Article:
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An EU-funded scheme aims to provide low-cost heating for Londoners.
A journey on the London Underground is hot and sticky at the best of times. Now, a waste heat recovery scheme hopes to make it worth the sweat by finding good homes for all excess warmth.
The unnamed scheme – which has received £2.7m funding from Islington Council and a further £1m from the European Union – will capture excess heat from a vent at a Northern line station. From there it will be piped into the Council’s Bunhill Heat and Power centre, which already captures secondary heat generated by a local power station, using it to warm 700 homes in the borough. The added heat from the Underground will provide warmth for a further 500 properties.
The project is part of CELSIUS, an EU-wide initiative dedicated to implementing practical solutions to smart city heating and cooling. By putting a low-cost and readily available source of heat to good use, the scheme offers a smart response to rising energy price rises and brings a fresh perspective to growing debate around how best to tackle fuel poverty as winter sets in.
“Recovering waste heat and using it to warm incoming air or water can significantly improve the efficiency of boilers, heat pumps and [other] equipment”, explains Paul Huggins, Associate Director of The Carbon Trust.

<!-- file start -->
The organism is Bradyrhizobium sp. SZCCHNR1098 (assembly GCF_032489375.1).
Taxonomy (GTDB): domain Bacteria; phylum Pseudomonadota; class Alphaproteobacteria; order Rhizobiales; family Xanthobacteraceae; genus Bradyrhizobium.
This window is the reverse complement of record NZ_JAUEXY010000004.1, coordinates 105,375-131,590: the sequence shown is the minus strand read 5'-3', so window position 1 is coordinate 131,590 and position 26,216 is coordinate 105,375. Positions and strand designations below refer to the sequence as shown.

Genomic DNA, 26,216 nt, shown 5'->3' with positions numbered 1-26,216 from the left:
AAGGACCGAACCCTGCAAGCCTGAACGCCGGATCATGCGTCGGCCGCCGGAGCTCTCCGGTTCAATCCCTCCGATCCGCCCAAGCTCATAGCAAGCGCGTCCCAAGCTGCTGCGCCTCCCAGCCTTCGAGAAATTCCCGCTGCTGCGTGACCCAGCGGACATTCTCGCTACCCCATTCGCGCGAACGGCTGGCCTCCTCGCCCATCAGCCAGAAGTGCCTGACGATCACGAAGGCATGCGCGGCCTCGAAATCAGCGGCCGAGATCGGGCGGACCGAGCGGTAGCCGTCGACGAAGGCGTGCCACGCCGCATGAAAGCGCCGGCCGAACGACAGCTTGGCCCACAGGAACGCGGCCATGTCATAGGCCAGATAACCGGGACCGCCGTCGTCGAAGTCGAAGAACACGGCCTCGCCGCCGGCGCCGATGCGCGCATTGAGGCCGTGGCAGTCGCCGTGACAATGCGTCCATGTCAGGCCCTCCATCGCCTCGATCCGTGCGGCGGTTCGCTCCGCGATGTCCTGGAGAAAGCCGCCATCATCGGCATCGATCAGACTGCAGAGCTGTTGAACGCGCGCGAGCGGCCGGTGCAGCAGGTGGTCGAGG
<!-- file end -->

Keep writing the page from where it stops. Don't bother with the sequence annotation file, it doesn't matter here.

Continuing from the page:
Similar projects have been launched on a smaller scale in Stockholm and Paris. The latter saw heat transferred via a staircase; Paris Habitat, the social housing organisation behind it, said that the project wouldn't have been possible if it weren't for this feature, as it would have been too costly to build passages to convey the heat from the metro to the 17 flats. The London scheme provides further indication that the technology can be replicated successfully.
The city hopes to see a 60% drop in emissions by 2025, and Islington Council expects the scheme to reduce emissions by 500 tonnes CO2 a year. According to Huggins, research by the Trust “has shown that for [a majority] of industrial processes recovering waste heat can reduce sector-level carbon emissions by between 3-7%”. He says that “each year between 10-40TWh is lost from industrial processes alone [and] to put that into context 40THw is roughly what the entire food, drink and tobacco manufacturing industries in this country use annually”.
He believes emissions could be reduced by 750,000 tonnes a year, a process further schemes that capture excess heat would help to speed along. – Rich McEachran
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